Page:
An Israeli apolitical social start-up called Kinetis has been having quite a bit of success re-branding Israel doing just that. Their reason for bringing leading opinion leaders to Israel on a week long all expense paid visit: Global research shows that most people are acutely unaware of what life in Israel is really like, and consequently have no idea how relevant Israel can be to their lives. Bringing opinion leaders and makers to Israel and showing them what it has to offer in the field that most interests them fills this vacuum between perception and reality.
Be it bloggers, scientists, scholars, politicians, artists, researchers, business people, or just people on vacation, people who are exposed to Israel and the Israeli people for the first time are generally amazed by the warmth, hospitality, brain power and beauty they find here. During the conference Robert DeNiro said:
“I always enjoy coming to Israel. Israelis are warm, they’re energetic people. Forthright. Very smart. I always like smart people. They’re nice people, you know. Aggressive, and I respect that aggressiveness because you need it in their situation.”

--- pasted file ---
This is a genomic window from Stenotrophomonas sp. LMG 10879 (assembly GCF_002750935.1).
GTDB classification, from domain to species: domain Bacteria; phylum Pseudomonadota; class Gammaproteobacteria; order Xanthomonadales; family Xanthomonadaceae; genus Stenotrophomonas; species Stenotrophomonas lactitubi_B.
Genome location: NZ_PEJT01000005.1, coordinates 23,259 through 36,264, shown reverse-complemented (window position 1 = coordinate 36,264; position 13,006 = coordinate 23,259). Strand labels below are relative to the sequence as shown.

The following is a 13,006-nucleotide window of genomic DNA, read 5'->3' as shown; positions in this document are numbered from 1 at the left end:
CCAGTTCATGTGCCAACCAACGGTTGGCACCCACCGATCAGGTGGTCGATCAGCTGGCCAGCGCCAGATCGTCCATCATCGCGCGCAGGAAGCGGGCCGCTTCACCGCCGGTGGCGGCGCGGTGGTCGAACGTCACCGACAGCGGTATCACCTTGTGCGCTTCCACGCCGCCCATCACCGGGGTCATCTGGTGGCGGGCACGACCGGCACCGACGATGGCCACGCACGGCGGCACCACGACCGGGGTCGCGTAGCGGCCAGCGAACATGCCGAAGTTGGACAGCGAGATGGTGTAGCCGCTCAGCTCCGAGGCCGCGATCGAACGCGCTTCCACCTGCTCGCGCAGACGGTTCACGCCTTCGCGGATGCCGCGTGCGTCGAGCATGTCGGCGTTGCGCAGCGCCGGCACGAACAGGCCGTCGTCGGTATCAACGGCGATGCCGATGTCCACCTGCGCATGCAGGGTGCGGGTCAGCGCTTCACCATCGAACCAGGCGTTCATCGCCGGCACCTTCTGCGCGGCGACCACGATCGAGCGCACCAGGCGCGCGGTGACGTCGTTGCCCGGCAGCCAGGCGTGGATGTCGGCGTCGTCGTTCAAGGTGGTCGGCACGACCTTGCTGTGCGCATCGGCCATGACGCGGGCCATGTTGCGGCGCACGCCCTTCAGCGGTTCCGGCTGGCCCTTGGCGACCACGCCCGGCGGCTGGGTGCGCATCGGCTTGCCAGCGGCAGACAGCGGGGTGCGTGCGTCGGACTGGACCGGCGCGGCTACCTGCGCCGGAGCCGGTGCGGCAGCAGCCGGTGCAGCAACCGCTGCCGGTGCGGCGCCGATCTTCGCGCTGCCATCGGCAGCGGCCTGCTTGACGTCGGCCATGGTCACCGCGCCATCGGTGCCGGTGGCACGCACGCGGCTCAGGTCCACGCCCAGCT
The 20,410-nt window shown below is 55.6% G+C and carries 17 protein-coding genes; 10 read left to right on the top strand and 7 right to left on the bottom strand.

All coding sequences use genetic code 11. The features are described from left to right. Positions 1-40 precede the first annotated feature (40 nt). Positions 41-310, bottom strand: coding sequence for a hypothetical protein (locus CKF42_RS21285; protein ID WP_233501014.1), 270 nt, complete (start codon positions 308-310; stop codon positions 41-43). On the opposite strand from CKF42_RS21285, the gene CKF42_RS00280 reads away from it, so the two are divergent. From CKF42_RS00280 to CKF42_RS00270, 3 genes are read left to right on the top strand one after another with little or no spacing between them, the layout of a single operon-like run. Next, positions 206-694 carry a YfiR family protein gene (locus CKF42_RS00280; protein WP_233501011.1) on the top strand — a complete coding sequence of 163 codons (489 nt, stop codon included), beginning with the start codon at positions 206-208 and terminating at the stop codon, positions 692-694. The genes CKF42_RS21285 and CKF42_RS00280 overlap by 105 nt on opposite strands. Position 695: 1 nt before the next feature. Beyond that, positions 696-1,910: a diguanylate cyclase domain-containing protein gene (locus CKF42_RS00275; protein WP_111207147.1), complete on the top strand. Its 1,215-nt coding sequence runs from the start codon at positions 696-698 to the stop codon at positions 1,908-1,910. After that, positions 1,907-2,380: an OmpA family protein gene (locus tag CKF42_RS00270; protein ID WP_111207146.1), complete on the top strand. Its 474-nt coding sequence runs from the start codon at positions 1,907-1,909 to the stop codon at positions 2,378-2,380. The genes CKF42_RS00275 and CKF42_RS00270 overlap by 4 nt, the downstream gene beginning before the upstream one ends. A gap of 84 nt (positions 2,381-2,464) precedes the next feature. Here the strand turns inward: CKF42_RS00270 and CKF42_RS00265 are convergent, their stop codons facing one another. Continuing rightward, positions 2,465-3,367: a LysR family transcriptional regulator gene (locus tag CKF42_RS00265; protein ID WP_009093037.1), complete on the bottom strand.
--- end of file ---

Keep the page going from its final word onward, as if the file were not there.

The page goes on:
Salesforce CEO Mark Benioff said:
“The real reason Israel gets better by the day, by the hour, is the people.”
“In Israel a friend is a friend.” said Publicis CEO Maurice Lévy.
This year’s Israeli Presidential Conference had such a variety of amazing and inspirational speakers and guests and the sincere praise that was heaped on Israel by the foreign attendees is a commodity that Israel can’t measure. Aside from the actual PR during the conference, anyone who comes to Israel and is impressed with the country and its people, goes back home with a different view on the country, and its that change that is Israel’s biggest asset.
The conference in my opinion is also more than just changing world opinion about Israel and its people. It’s more than just showing the world that Israel has great things to offer in many fields. It’s also about inspiring the people living here. People need a boost of inspiration by others who have done great things and/or who have overcome great odds. I was exposed to people I had never heard of who are leaders in their field, I was inspired by their nuggets of wisdom but mostly their by their drive and attitude. If I were to list all the people who were there and all the wisdom I came away with, it would take many hours to read.